Telcos fear surging energy costs due to 5G

More than 90% of mobile operators fear that the arrival of the 5G era will result in significantly higher energy costs, according to research from data center equipment provider Vertiv and 451 Research.

A survey of mobile operators, released at Mobile World Congress in Barcelona, found high interest in technologies and services that can improve energy efficiency of 5G networks.

More than 90% of respondents expressed an interest in the emerging energy savings as a service (ESaaS) model of reducing energy costs.

This model involves working with energy partners to use technologies including IoT sensors, artificial intelligence and other connected technology to gain real-time insight into energy consumption patterns and where improvements can be made.

Vertiv has predicted that the move to 5G will increase total network energy consumption by up to 170% by 2026, with the largest increases expected in macro, node and network data center areas.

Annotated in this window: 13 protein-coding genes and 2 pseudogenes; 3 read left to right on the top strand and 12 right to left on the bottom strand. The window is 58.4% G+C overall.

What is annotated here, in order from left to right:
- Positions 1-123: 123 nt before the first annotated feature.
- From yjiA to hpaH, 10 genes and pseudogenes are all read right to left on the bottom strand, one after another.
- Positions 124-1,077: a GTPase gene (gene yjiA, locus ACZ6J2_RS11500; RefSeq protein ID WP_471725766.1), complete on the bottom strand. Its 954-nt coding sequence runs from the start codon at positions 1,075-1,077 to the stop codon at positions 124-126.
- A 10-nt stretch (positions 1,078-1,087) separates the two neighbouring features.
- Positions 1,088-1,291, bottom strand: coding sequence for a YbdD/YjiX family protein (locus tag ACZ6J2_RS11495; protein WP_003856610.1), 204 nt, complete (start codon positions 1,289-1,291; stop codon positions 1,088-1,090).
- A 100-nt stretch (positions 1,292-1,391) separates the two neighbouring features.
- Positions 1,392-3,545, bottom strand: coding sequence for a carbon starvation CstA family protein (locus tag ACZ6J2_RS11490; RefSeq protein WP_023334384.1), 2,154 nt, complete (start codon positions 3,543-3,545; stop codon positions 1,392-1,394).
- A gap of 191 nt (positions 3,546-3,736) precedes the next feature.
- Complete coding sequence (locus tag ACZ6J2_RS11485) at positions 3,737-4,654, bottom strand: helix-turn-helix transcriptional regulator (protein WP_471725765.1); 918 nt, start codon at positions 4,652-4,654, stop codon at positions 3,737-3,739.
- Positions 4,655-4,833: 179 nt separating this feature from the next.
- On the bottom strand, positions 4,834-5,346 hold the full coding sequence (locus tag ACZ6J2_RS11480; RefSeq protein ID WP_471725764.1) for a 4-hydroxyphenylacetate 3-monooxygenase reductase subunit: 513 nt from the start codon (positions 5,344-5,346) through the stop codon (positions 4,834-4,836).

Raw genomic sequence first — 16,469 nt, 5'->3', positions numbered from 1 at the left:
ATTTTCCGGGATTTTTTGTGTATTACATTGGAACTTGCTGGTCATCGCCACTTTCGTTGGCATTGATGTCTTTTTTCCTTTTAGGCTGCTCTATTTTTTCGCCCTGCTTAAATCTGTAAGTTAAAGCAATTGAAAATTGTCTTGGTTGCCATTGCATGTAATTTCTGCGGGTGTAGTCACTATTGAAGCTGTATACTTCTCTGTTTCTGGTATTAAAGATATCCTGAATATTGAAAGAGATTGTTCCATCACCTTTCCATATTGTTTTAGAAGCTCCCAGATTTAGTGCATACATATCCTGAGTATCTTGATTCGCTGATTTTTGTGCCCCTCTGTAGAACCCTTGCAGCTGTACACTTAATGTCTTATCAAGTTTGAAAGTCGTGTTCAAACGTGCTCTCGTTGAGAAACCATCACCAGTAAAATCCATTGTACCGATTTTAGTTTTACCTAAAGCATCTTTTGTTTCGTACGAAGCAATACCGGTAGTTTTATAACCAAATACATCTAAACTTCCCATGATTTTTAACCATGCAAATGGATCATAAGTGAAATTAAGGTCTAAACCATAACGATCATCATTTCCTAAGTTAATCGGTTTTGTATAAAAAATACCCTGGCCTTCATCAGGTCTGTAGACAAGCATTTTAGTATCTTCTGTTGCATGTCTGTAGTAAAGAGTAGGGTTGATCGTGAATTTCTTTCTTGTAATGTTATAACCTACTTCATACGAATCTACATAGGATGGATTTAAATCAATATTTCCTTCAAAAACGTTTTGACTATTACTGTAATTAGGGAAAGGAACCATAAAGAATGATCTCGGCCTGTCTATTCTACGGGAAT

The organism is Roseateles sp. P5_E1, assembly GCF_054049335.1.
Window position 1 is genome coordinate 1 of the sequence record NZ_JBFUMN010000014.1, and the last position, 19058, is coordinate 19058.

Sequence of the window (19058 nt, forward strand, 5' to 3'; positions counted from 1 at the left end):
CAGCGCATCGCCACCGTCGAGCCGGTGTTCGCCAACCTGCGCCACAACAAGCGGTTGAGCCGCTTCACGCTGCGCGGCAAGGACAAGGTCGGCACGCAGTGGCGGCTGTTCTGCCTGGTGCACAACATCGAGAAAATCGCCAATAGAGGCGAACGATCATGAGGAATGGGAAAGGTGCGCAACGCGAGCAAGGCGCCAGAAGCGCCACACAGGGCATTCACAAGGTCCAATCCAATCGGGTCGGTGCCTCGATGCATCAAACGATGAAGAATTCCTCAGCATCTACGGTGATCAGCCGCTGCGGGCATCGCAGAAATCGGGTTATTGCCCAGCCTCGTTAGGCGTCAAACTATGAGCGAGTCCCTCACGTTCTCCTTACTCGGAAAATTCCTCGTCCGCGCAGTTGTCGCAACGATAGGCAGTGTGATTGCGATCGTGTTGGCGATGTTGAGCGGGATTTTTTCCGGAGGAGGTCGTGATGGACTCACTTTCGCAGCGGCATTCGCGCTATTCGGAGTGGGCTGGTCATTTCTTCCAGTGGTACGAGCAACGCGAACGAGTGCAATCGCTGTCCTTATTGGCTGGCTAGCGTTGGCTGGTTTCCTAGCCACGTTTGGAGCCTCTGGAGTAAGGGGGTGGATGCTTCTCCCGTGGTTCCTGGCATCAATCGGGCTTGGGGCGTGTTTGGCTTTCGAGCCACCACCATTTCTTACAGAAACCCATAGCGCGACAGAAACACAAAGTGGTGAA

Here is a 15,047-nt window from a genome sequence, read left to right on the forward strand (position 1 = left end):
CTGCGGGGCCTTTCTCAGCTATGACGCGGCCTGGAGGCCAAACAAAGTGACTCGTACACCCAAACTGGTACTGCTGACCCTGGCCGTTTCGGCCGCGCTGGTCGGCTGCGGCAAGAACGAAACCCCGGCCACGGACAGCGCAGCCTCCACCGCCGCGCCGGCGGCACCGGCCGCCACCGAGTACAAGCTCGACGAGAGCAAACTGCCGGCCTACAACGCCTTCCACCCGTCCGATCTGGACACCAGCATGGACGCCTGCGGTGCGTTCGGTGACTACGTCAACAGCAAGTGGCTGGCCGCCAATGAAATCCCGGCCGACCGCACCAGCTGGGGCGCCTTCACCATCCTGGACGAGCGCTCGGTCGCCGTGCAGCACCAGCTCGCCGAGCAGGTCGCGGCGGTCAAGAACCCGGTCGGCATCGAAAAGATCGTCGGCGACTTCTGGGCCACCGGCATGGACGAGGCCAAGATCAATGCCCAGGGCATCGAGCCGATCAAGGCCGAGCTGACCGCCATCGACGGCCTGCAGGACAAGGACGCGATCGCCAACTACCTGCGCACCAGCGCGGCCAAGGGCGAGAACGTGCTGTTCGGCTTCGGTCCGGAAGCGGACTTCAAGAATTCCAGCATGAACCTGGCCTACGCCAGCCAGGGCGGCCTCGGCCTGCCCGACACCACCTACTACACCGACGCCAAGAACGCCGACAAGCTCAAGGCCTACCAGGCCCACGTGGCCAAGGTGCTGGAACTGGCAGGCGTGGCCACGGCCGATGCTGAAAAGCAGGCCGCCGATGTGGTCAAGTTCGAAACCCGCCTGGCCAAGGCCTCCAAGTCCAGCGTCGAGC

Despite this and other challenges ahead, the survey also indicates that operators are optimistic about the potential of 5G, and believe the 5G era will start in earnest in 2021. Nearly nine in 10 (88%) respondents to the survey are planning to deploy 5G in 2021-2022.

To support the transition to 5G, 37% of operators have deployed multi-access edge computing technology, with a further 47% planning to do so.

451 Research research vice president Brian Partridge said the survey sought to deliver clarity around operators’ hopes and fears around 5G and edge deployments,

“The two toughest connectivity challenges for supporting 5G topologies were revealed to be upgrading access and aggregation layer networks and adding new backhaul links,” he said.

“Survey respondents indicated that the availability of high quality connectivity to distributed POPs and ease of site acquisition were viewed as the most critical enablers to 5G success. We were frankly surprised by some of these results and believe it brings clarity to the level of transformation the industry now faces.”

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